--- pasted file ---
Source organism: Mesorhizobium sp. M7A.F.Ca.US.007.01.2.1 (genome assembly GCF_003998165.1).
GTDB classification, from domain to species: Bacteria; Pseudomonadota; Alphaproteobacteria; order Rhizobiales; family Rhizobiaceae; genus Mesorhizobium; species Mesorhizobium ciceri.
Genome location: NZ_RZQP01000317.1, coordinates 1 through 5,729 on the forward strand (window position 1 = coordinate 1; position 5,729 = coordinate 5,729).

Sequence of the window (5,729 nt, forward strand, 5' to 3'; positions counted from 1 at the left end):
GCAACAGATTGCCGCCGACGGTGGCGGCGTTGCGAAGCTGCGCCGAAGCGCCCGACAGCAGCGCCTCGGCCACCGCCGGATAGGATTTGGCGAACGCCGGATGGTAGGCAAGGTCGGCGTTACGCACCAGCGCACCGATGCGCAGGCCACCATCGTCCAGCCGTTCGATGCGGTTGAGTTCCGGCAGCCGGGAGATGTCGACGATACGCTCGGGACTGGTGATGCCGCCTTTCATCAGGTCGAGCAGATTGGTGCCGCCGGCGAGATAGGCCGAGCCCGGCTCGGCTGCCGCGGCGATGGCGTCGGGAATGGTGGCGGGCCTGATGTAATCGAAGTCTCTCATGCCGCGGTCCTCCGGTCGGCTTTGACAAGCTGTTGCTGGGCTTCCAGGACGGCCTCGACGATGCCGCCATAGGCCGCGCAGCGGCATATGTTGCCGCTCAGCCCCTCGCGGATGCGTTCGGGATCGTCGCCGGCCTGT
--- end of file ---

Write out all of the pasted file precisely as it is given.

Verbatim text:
Source organism: Mesorhizobium sp. M7A.F.Ca.US.007.01.2.1 (genome assembly GCF_003998165.1).
GTDB classification, from domain to species: Bacteria; Pseudomonadota; Alphaproteobacteria; order Rhizobiales; family Rhizobiaceae; genus Mesorhizobium; species Mesorhizobium ciceri.
Genome location: NZ_RZQP01000317.1, coordinates 1 through 5,729 on the forward strand (window position 1 = coordinate 1; position 5,729 = coordinate 5,729).

Sequence of the window (5,729 nt, forward strand, 5' to 3'; positions counted from 1 at the left end):
GCAACAGATTGCCGCCGACGGTGGCGGCGTTGCGAAGCTGCGCCGAAGCGCCCGACAGCAGCGCCTCGGCCACCGCCGGATAGGATTTGGCGAACGCCGGATGGTAGGCAAGGTCGGCGTTACGCACCAGCGCACCGATGCGCAGGCCACCATCGTCCAGCCGTTCGATGCGGTTGAGTTCCGGCAGCCGGGAGATGTCGACGATACGCTCGGGACTGGTGATGCCGCCTTTCATCAGGTCGAGCAGATTGGTGCCGCCGGCGAGATAGGCCGAGCCCGGCTCGGCTGCCGCGGCGATGGCGTCGGGAATGGTGGCGGGCCTGATGTAATCGAAGTCTCTCATGCCGCGGTCCTCCGGTCGGCTTTGACAAGCTGTTGCTGGGCTTCCAGGACGGCCTCGACGATGCCGCCATAGGCCGCGCAGCGGCATATGTTGCCGCTCAGCCCCTCGCGGATGCGTTCGGGATCGTCGCCGGCCTGT